The Supreme Court on Tuesday signaled that it could approve President Joe Biden’s plan to rescind the Trump-era “Remain in Mexico” policy for asylum seekers.

A majority of justices during oral arguments suggested they would sign off on the Department of Homeland Security’s plan to terminate the program, which a federal judge stayed last August. Ending the program would allow asylum seekers to wait in the United States while the courts processed their claims. Red state challengers claim ending Remain in Mexico would violate federal law. But Justices Brett Kavanaugh and Amy Coney Barrett suggested an immigration rule that allows the release of asylum seekers for humanitarian reasons on a case-by-case basis could save the administration’s plans.

The courts have allowed President Joe Biden to finesse both sides of the immigration crisis at the southern border. Rescinding Remain in Mexico, known formally as the Migrant Protection Protocols (MPP), placated leftwing activists who said it was cruel to force asylum seekers to wait in refugee camps before their court dates. But court orders dating to summer 2021 required immigration officials to maintain MPP, if only half-heartedly.

Federal law requires the government to detain asylum seekers or return them to bordering countries pending a hearing. The Trump administration cited that law as the legal basis for Remain in Mexico. Lawyers for Texas say the Biden administration will violate that law if it succeeds in ending Remain in Mexico.

Solicitor general Elizabeth Prelogar says the government doesn’t have the detention capacity to hold every asylum seeker. Prelogar claimed Homeland Security can house about 32,000 migrants at a time when more than 220,000 are crossing the border per month.

Chief Justice John Roberts said that challenge doesn’t overcome the law.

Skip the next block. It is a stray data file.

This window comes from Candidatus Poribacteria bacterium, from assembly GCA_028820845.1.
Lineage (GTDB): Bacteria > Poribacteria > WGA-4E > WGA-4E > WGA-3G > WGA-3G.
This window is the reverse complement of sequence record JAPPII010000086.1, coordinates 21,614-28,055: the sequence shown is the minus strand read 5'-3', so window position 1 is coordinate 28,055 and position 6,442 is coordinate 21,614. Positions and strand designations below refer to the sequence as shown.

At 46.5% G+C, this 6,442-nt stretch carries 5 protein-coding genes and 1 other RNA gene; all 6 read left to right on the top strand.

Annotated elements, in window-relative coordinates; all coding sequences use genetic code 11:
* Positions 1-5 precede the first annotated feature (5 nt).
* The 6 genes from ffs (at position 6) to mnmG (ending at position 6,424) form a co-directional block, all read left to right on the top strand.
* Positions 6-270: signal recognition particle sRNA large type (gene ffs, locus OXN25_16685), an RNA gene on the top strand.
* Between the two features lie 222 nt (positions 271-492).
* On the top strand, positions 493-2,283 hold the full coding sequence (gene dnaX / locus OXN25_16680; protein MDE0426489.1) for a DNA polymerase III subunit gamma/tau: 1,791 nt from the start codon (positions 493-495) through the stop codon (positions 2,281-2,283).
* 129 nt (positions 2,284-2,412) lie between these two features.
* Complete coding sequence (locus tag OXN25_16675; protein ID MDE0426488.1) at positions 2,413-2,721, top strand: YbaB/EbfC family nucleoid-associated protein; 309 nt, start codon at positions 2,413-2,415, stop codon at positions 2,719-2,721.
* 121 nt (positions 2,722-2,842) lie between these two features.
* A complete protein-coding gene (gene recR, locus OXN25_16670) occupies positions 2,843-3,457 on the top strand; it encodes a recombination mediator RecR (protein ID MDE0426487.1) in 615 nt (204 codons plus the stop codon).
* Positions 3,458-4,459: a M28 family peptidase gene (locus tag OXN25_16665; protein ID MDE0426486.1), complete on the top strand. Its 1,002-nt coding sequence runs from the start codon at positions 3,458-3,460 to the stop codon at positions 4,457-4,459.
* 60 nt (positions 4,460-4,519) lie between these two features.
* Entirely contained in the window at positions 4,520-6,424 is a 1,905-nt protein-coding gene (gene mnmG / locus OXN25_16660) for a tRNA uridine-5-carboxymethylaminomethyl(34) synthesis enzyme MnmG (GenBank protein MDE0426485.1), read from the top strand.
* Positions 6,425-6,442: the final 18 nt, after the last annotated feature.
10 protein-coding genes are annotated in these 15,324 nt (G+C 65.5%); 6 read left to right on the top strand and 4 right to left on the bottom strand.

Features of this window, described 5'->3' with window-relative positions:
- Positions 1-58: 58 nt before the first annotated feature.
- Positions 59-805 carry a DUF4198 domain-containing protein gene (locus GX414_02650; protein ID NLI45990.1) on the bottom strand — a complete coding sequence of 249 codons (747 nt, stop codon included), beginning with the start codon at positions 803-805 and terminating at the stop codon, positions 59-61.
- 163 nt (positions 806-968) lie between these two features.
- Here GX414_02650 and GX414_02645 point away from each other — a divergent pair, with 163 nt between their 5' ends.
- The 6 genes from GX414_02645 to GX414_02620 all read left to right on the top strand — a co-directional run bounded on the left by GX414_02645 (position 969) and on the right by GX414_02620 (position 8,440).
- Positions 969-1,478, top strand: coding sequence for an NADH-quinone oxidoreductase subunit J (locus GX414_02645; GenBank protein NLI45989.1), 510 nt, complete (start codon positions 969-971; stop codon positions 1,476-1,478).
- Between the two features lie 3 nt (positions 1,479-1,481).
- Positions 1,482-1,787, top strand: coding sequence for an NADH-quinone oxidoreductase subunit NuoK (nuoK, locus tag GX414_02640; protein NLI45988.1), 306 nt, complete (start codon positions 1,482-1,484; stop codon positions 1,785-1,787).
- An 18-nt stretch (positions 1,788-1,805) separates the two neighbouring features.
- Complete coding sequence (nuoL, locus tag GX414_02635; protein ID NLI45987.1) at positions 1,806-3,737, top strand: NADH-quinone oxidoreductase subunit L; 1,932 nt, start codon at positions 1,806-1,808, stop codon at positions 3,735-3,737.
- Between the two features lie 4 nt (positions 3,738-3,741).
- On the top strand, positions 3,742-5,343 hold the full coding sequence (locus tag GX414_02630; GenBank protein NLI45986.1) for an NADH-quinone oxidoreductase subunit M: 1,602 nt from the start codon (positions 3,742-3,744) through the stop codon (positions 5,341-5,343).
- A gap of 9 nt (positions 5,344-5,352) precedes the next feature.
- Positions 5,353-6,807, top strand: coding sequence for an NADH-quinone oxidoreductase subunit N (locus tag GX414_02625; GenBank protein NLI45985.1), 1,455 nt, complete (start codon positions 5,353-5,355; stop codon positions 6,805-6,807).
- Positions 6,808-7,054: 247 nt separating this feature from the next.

“If you’re stuck because there’s no way you can comply with the law and deal with the problem there, I guess I’m just wondering why that’s our problem,” Roberts told Prelogar. “Our problem is to say what the law is.”

Though detention is the default, paroling migrants is allowed on a case-by-case basis if there is an “urgent humanitarian reason or significant public benefit.” Kavanaugh and Barrett pressed Texas solicitor general Judd Stone on whether Biden’s termination of Remain in Mexico could survive under that exception. Stone struggled to give a persuasive answer, which could provide a crucial lifeline for the administration.

Operating MPP requires the cooperation of the Mexican government, which opposes the program. Justice Elena Kagan said a win for Texas would give the Mexican government powerful leverage over U.S. diplomats.

“Mexico has all the leverage in the world to say: Well, you want to comply with the Court’s order? Here are 20 things that you need to do for us,” Kagan said.

Tuesday’s arguments also broached the ongoing debate over judicial involvement with immigration policy. Former president Donald Trump railed against courts that blocked his immigration agenda, a challenge that’s dogged his successor. The chief justice nodded to that concern Tuesday.

“I think it’s a bit much for Texas to substitute itself for the [DHS] secretary,” Roberts told Stone.

The Supreme Court’s 2020 decision requiring the Trump administration to maintain the Deferred Action for Childhood Arrivals program is also at play in the case. The DACA decision faulted Trump administration officials for failing to explore alternatives and the interests of migrants in the program. The Fifth U.S. Circuit Court of Appeals said Biden’s bid to terminate MPP is invalid for the exact same reasons, citing the DACA decision.

That outcome was a bitter reversal for liberals and immigration advocates elated at the DACA ruling.

Even as administration lawyers push to dismantle Remain in Mexico, the Department of Homeland Security is bracing for a surge in migration. Homeland Security leadership explored relaxing security clearance requirements to beef up vetting and border protection operations, according to internal memos the Washington Free Beacon obtained in April.

Trump-era figures indicate that only a fraction of MPP enrollees had legitimate asylum claims. About 68,000 migrants were enrolled in MPP at its peak, according to the Migration Policy Institute. Of those, 32,000 applications were denied once their cases were heard. Another 9,000 cases were dismissed on technicalities or because migrants returned to their home countries. About 27,000 were awaiting hearings when Biden took office. Just 723 were granted asylum.

A coalition of 60 pro-immigration groups is backing the administration in the Supreme Court. They described a vicious and unstable security situation on the Mexican side of the border region in an anti-MPP amicus brief.

“Mexican security forces remain helpless to stop the kidnapping, extortion, and murder of migrants by cartels, and continue to collaborate with the cartels in such crimes,” the brief reads.

A decision in the case, No. 21-954 Texas v. Biden, is expected by summer.

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